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Honours yet again to Oehms Classics who understand the importance of excellence. A composer as good, and as individual, as Walter Braunfels deserves nothing less.
‘Can great music be inspired by the throw of the dice?’ asks Peter Phillips, director of The Tallis Scholars, in his liner notes to the ensemble’s new recording of Josquin’s Missa Di dadi (The Dice Mass). The fifteenth-century artist certainly had an abundant supply of devotional imagery. As one scholar has put it, during this age there was neither ‘an object nor an action, however trivial, that [was] not constantly correlated with Christ or salvation’.
Francesco Cavalli’s La Calisto was the composer’s ﬁfteenth opera, and the ninth to a libretto by Giovanni Faustini (1615-1651). First performed at the Teatro Sant’Apollinaire in Venice on 28th November 1651, the opera by might have been sub-titled ‘Gods Behaving Badly’, so debauched are the deities’ dalliances and deviations, so egotistical their deceptions.
New from Oehms Classics, Walter Braunfels Orchestral Songs Vol 1. Luxury singers - Valentina Farcas, Klaus Florian Vogt and Michael Volle, with the Staatskapelle Weimar, conducted by Hansjörg Albrecht.
Edouard Lalo (1823-92) is best known today for his instrumental works: the
Symphonie espagnole (which is, despite the title, a five-movement
violin concerto), the Symphony in G Minor, and perhaps some movements from his
ballet Namouna, a scintillating work that the young Debussy adored.
Two new recordings from highly acclaimed specialists Opera Rara -
Gounod La Colombe and Donizetti Le Duc d'Albe.
It is not often that a major work by a forgotten composer gets rediscovered
and makes an enormously favorable impression on today’s listeners. That has
happened, unexpectedly, with Herculanum, a four-act grand opera by
Félicien David, which in 2014 was recorded for the first time.
This recording, made in the Adrian Boult Hall at the Birmingham Conservatoire of Music in June 2014, is the fourth disc in SOMM’s series of recordings with Paul Spicer and the Birmingham Conservatoire Chamber Choir.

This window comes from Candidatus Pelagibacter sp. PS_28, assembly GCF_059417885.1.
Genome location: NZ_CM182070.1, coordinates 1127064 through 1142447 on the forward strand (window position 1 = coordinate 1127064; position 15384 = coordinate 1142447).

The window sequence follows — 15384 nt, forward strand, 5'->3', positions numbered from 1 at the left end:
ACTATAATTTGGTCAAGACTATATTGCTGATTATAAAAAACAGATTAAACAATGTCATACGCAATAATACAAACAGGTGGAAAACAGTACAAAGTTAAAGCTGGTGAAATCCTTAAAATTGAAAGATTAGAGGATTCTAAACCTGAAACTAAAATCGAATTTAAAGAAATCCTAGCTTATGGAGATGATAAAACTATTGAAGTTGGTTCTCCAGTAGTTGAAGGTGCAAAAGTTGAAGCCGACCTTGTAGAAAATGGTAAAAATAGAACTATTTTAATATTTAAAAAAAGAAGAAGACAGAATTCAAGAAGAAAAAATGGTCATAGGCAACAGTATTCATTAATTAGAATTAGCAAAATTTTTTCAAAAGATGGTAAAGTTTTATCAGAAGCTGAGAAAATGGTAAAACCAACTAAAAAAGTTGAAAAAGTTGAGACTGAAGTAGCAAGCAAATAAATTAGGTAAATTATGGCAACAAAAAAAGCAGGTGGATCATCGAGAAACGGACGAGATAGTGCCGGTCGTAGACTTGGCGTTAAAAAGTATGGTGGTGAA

Félicien David’s intriguing Le désert, for vocal and orchestral forces plus narrator, was widely performed in its own day, then disappeared from the performing repertory for nearly a century.
This well-packed disc is a delight and a revelation. Until now, even the
most assiduous record collector had access to only a few of the nearly 100
songs published by Félicien David (1810-76), in recordings by such notable
artists as Huguette Tourangeau, Ursula Mayer-Reinach, Udo Reinemann, and Joan
Sutherland (the last-mentioned singing the duet “Les Hirondelles”
This new release of John Taverner’s virtuosic and florid Missa
Corona spinea (produced by Gimell Records) comes two years after The
Tallis Scholars’ critically esteemed recording of the composer’s
Missa Gloria tibi Trinitas, which topped the UK Specialist Classical
Album Chart for 6 weeks, and with which the ensemble celebrated their
40th anniversary. The recording also includes Taverner’s two
settings of Dum transisset Sabbatum.
Sounds swirl with an urgent emotionality and meandering virtuosity on Jonas Kaufmann’s new Puccini album—the “real one”, according
to Kaufmann, whose works were also released earlier this year on Decca records, allegedly without his approval.
Marion Cotillard and Marc Soustrot bring the drama to the sweeping score of Arthur Honegger’s Jeanne d’Arc au
bûcher, an adaptation of the Trial of Joan of Arc
Stephen Paulus provided the musical world, and particularly the choral world, with music both provocative and pleasing through a combination of lyricism and a modern-Romantic tonal palette.
Richard Taruskin entitled his 1988 polemical critique of the notion of ‘authenticity’ in the context of historically informed performance, ‘The Pastness of the Present and the Presence of the Past’.
As the editor of Opera magazine, John Allison, notes in his editorial in the June issue, Donizetti fans are currently spoilt for choice, enjoying a ‘Donizetti revival’ with productions of several of the composer’s lesser known works cropping up in houses around the world.
Philippe Jaroussky lends poetry and poise to the sounds of nineteenth- and
Carolyn Sampson has long avoided the harsh glare of stardom but become a favourite singer for “those in the know” — and if you are not one of those it is about time you were.
This Winterreise is the final instalment of Matthias Goerne’s series of Schubert lieder for Harmonia Mundi and it brings the Matthias Goerne Schubert Edition, begun in 2008, to a dark, harrowing close.